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Göteborgs universitets publikationer


Författare och institution:
Martin White (-); Damien Guihen (-); Furu Mienis (-); Henko de Stigter (-); Tomas Lundälv (Institutionen för marin ekologi, Tjärnö marinbiologiska laboratorium)
Publicerad i:
4th International Symposium on Deep-Sea Corals, Wellington, New Zealand, December 2008,
Konferensbidrag, refereegranskat
Sammanfattning (abstract):
B io lo g y : F ee d in g , G ro w th a nd R ep ro du c t io n Dynamics within the bottom boundary layer (BBL) are fundamental to the control of the overall benthic ecosystem functioning through processes of organic matter fluxes, turbulence, seabed frictional stresses, and re-suspension processes. Observations of BBL structure using high frequency HF-ADCPs have been made to estimate the frictional stresses within, and adjacent to, coral reef habitats. Measurements at the Tisler Reef, Skagerrak, both in and outside the coral reef have shown that the logarithmic layer approach to estimating bottom stresses can be used and is comparable to directly measured Reynolds stress measurements. Outside regions of live coral clumps, where the seabed is characterised by rubble material, friction velocities (u *, which determines the bottom stress, τ=ρ.u * 2 ) may reach values up to 2 cm s-1 with a mean of 1 cm s-1. A corresponding roughness length, characterising the boundary layer height generated by the seabed, is 2 cm. In contrast, within localized live coral stands, a higher BBL is generated with a roughness length scale of 50 cm and higher friction velocity – a mean of 2.5 cm s-1 and maximum of 5 cm s-1. Interestingly the friction velocities generated by the live reef are higher than those in a rubble area for any particular impinging flow speed, as a result of the greater turbulence generated by the larger bottom topography of the live reef system. This may result in an increased time period for particles to remain in suspension over a reef system compared to other seabed environments. The measurements have been contrasted to those made at a deep carbonate mound located west of Ireland. Here, two bottom landers equipped with HF-ADCPs were deployed near the summit of a mound and in the adjacent gully between two mounds. Boundary layer characteristics in the gully region are similar to those found in the rubble region for the Tisler reef measurements. Measurements near the mound summit indicated higher frictional velocities present compared to the gulley region, again similar to the shallow water observations. The values of frictional velocity generated per impinging flow speed, however, fall between those found for the Tisler observations in and outside the reef, reflecting the bottom topography, which consisted of smaller scale, and more widely dispersed, coral clumps than at the Tisler reef. The results have obvious implications for the fluxes of organic mater, material suspension (availability) and feeding behavior at a coral ecosystem and we suggest they require inclusion into micro habitat mapping and reef growth models.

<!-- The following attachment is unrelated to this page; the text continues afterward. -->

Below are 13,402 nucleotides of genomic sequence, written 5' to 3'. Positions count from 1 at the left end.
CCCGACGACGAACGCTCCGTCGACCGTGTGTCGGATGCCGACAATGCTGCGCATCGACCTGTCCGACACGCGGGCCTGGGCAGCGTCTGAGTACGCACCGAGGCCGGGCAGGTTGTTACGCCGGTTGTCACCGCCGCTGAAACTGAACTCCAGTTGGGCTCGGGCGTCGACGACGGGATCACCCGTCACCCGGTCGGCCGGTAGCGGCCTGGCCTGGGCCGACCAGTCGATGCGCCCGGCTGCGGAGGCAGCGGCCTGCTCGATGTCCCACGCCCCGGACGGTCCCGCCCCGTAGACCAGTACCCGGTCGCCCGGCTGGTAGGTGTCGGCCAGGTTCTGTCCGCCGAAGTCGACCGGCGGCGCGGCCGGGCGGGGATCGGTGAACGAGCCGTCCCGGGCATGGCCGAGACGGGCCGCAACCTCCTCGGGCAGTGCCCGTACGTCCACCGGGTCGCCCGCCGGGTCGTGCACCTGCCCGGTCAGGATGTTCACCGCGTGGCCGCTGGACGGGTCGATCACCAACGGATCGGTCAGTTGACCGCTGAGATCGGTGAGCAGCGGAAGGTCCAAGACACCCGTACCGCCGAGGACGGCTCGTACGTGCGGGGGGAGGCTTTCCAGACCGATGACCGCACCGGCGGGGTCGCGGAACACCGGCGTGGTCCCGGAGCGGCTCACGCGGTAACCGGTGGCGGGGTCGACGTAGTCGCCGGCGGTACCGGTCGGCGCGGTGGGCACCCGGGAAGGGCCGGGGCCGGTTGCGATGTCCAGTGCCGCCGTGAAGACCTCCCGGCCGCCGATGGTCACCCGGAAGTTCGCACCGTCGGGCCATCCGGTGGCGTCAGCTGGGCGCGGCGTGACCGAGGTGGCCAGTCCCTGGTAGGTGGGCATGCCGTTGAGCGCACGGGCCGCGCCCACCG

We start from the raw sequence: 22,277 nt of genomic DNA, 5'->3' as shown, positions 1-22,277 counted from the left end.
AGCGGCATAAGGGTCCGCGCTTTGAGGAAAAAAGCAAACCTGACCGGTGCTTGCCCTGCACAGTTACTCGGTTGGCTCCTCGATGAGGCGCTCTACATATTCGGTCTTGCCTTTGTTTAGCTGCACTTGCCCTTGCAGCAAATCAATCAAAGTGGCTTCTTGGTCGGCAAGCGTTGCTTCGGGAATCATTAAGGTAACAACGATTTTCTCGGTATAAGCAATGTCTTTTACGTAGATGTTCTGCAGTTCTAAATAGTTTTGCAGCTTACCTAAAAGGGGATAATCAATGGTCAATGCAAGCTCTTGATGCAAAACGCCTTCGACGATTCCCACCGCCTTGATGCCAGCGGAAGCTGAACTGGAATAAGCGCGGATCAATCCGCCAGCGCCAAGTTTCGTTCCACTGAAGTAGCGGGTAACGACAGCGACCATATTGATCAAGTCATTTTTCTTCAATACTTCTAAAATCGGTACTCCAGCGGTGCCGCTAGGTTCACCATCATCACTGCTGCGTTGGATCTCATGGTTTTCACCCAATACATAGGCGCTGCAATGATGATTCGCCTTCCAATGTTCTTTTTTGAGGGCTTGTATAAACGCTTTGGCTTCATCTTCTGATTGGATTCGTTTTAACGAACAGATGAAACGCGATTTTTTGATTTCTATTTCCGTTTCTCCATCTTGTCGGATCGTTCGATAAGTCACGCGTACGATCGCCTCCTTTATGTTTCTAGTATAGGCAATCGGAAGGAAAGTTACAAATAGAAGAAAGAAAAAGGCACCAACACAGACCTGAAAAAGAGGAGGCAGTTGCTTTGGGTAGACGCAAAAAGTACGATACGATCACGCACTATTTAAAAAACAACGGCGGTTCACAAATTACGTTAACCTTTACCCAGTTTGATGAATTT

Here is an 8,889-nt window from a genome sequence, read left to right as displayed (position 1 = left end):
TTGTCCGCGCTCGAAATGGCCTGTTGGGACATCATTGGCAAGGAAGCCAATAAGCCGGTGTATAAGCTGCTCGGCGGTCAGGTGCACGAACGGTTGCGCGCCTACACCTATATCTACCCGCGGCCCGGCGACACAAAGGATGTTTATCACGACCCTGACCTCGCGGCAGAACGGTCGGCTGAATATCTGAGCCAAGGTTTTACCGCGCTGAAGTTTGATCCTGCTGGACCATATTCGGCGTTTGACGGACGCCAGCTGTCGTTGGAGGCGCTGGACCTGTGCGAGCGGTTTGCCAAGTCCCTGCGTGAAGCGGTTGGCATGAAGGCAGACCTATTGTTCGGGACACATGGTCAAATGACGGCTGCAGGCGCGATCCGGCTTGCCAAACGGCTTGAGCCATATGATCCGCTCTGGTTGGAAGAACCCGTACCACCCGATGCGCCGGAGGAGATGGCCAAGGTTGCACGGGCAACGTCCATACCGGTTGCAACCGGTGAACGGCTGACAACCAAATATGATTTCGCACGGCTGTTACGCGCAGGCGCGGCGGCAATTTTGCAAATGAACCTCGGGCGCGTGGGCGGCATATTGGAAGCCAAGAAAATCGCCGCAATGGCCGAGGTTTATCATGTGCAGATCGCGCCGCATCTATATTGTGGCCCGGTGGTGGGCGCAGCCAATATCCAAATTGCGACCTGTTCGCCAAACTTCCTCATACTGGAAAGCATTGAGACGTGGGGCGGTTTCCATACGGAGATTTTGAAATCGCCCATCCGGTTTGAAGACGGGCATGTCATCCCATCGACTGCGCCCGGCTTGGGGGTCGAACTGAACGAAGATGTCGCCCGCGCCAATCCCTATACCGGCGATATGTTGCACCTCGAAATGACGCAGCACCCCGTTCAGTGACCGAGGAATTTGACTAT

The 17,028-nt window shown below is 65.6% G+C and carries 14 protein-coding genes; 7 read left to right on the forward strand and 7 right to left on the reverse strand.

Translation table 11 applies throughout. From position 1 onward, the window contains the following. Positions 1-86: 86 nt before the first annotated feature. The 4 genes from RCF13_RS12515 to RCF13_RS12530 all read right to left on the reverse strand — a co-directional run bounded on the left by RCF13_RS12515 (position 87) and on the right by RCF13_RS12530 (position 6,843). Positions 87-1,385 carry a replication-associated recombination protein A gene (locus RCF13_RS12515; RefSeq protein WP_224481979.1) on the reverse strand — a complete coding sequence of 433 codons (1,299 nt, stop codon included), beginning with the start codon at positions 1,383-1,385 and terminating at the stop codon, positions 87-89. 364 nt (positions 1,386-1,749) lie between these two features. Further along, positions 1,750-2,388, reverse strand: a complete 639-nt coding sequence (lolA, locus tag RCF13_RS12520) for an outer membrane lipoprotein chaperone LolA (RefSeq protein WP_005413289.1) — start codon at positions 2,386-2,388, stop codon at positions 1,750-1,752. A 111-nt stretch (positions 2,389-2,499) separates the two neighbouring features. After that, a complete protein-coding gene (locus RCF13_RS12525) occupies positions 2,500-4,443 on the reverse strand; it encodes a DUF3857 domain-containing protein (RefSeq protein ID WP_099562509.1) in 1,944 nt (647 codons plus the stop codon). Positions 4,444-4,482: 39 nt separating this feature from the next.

Ämne (baseras på Högskoleverkets indelning av forskningsämnen):
Geovetenskap och miljövetenskap ->
Oceanografi, hydrologi, vattenresurser ->
Biologiska vetenskaper ->
Ekologi ->
Marin ekologi
Cold-water corals, coral reef, Lophelia pertusa, marine ecology, BBL, frictional stress, Reynolds stress
Ytterligare information:
Oral presentation and abstract
Postens nummer:
Posten skapad:
2009-01-14 14:40
Posten ändrad:
2010-01-26 10:52

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